Republicans run good campaigns, but when it comes to actually governing and protecting Americans, they have a record of incompetence.

Democrats know that keeping Americans safe means more than talking tough.

It means providing our troops proper planning and equipment, like body armor.

It means securing our ports, nuclear plants and cargo holds.

It means making 2006 a year of significant transition in Iraq.

And– it means doing everything in our power to protect, not trample, the rights set out in this document.

Tuesday night, the President must unite the nation behind our most important goal – keeping our people and way of life safe. We need to hear honesty and humility from the Commander in Chief, not swagger from the Campaigner in Chief.

After national security, the President needs to talk honestly about what he has done to the economy.

In his 2003 State of the Union Address, the President said: “We will not deny, we will not ignore, we will not pass along our problems to other Congresses, to other presidents, and to other generations.”

That might not be doublespeak, but it is deeply dishonest.

President Bush is “passing along” problems to other generations. He’s bankrupting our country and placing an enormous tax on our children and grandchildren, simply so he can hand out tax breaks to special interests and the wealthy.

Next month, because of George Bush’s reckless spending, America will hit a debt ceiling of 8.2 trillion dollars

In 2005, we had the third-highest budget deficit ever - 319 billion dollars.

Two years earlier, we had the second-highest budget deficit - $378 billion.

And in 2004 – the year President Bush was re-elected - we had the highest budget deficit ever - - $412 billion.

In baseball, it’s three strikes, you’re out. But under the rules of this White House, that fiscal record is a home run for special interests.

George Bush has no one to blame but himself for today’s fiscal mess. Not 9/11… Not a weak economy… And certainly not the Democrats.

Democrats want to return to the responsible fiscal policies of the 1990s – led by Bill Clinton - that yielded a budget surplus. We believe in restoring “pay as you go” rules. We’ve fought the president’s irresponsible spending, and we’ve promoted a pro-growth agenda with tax fairness for hard-working Americans.

We have a proven record. The Republicans do not.

Tuesday night, the president has the opportunity to show that he understands what is happening to our economy. He needs to acknowledge the anxiety felt by middle-class families, who are seeing their wages go down and their costs go up.

And he needs to speak honestly about how he’s going to put our fiscal house in order, so we do not pass his enormous debt on to our children and grandchildren.

Next, the President needs to talk about how he’s going to fix his bait and switch Medicare drug program.

In his 2003 State of the Union, President Bush called Medicare the “binding commitment of a caring society.” Three years later, we can see it is not seniors the president cares about.

Democrats have always supported adding a drug benefit to Medicare, but nearly all of us voted against the Medicare Bill of 2003 because it was clear that President Bush’s plan would help drug companies more than seniors.

Unfortunately, time has proven us right. The state of our union today is that we have seniors begging in the streets for the medicine they need.

We need to fix Medicare and do it now.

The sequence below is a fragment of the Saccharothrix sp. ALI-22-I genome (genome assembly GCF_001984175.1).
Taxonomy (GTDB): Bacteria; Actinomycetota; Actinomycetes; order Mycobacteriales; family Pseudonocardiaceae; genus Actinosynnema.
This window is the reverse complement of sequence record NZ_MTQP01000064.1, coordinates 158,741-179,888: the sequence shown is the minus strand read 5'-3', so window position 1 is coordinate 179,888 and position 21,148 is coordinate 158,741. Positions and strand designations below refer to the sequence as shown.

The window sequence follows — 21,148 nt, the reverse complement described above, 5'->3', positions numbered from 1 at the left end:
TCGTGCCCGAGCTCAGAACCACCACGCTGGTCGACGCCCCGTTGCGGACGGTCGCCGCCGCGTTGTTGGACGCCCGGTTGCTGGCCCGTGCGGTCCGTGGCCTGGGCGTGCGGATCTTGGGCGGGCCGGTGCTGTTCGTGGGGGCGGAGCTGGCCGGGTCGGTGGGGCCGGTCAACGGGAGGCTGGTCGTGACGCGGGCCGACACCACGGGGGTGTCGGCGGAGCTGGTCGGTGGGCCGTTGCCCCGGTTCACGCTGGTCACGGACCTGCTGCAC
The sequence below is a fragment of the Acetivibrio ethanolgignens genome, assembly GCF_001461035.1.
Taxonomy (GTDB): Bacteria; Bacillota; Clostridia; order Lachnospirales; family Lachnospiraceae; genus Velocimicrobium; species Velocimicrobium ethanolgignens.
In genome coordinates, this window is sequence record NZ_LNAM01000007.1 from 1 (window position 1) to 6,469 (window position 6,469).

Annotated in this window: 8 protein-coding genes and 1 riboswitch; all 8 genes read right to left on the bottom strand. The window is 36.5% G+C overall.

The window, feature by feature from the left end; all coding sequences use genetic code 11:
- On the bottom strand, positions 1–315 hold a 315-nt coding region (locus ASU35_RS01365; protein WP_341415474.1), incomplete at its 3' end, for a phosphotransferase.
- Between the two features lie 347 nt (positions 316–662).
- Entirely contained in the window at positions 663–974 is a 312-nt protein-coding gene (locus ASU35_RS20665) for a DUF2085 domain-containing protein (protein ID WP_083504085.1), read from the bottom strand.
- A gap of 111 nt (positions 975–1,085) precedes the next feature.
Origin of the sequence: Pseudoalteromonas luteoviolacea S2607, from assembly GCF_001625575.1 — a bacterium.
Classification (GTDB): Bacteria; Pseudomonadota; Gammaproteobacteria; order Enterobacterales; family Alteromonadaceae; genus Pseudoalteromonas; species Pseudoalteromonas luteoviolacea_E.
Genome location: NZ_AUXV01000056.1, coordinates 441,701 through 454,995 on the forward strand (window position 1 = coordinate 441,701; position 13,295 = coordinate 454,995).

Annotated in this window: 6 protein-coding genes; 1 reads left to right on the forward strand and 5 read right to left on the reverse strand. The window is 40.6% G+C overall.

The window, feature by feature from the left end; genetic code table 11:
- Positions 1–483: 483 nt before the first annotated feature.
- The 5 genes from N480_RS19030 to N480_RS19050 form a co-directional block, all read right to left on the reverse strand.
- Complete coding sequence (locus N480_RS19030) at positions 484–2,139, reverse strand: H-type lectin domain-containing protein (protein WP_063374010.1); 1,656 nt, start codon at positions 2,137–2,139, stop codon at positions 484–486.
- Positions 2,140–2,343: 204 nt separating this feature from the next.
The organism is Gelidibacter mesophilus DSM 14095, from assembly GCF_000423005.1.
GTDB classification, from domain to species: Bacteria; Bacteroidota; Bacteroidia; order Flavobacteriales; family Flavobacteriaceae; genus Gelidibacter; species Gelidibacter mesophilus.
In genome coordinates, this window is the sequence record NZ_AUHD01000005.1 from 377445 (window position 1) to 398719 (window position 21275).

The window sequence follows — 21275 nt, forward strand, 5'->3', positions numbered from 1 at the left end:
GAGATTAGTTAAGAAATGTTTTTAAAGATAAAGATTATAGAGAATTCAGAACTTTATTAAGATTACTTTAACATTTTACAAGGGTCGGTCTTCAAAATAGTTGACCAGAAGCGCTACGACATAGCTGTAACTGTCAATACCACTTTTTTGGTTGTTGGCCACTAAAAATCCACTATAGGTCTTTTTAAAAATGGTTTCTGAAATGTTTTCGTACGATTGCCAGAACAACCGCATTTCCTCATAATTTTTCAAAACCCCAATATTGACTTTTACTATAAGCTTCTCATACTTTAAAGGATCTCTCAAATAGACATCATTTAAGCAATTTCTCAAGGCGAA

Last week, Senate Democrats introduced a plan to fix the Medicare crisis this White House has created.

Tuesday night, we must hear a similar plan from President Bush.

The President’s fourth obligation is to talk honestly about energy.

In previous State of the Unions, George Bush has offered lofty rhetoric about making America “less dependent on foreign energy.” But for the last five years, America has moved in the opposite direction.

In 2000, 58.2 percent of the oil we consumed was imported. Today, that has increased to nearly 62 percent.

As our dependence on foreign oil has gone up, so have prices. Heating costs have risen by more than $500 per month for some families since George Bush’s first full winter in the White House, and the cost of gasoline has increased by 56 percent – with no end in sight.

Democrats have offered a series of proposals to make America energy independent by 2020, to create new jobs and to strengthen our country.

Tuesday night, it’s time for the President to turn his rhetoric on into action. He needs to level with the American people and admit that making us “less dependent on foreign energy” will take more than giveaways to Big Oil - - giveaways exemplified by the Republicans attempt to break Senate rules in the middle of the night and open the pristine Alaskan wilderness to drilling.

We stopped them, and I’m glad.

Finally, we must hear the President commit to honest leadership.

In his 2000 campaign, George Bush promised to bring “dignity” to the White House… but we’ve since found that he brought Jack Abramoff instead.

President Bush needs to quit stonewalling about his White House’s connection to corruption, and finally tell us how he’s going to reform Washington.

Honest leadership is not a partisan goal. It is the key to a stronger union. When we make leaders accountable to people, not lobbyists, there is no limit to how far America can go.

We can be energy independent… have affordable health care… a strong economy… and real security.

Last Wednesday, Democrats unveiled our Honest Leadership and Open Government act.

I assure you - - that is not Orwellian doublespeak. Our bill does exactly what it says.

Tuesday night, President Bush must show that he is committed to similar reforms.

When the President speaks next week, he faces a choice: offer a fresh start or more of the same.

He can continue to speak in platitudes, like we’ve seen in the last five State of the Unions, or he can choose to come clean. On Iraq… On Corruption… And how the Republican Party’s wrong priorities are holding America back.

2006 can be a year of promise, all it will take is a commitment to honest leadership from President Bush when he speaks in seven days.

He needs to join Democrats in putting progress ahead of politics, so we can have a state of the union as honest and strong as the American people.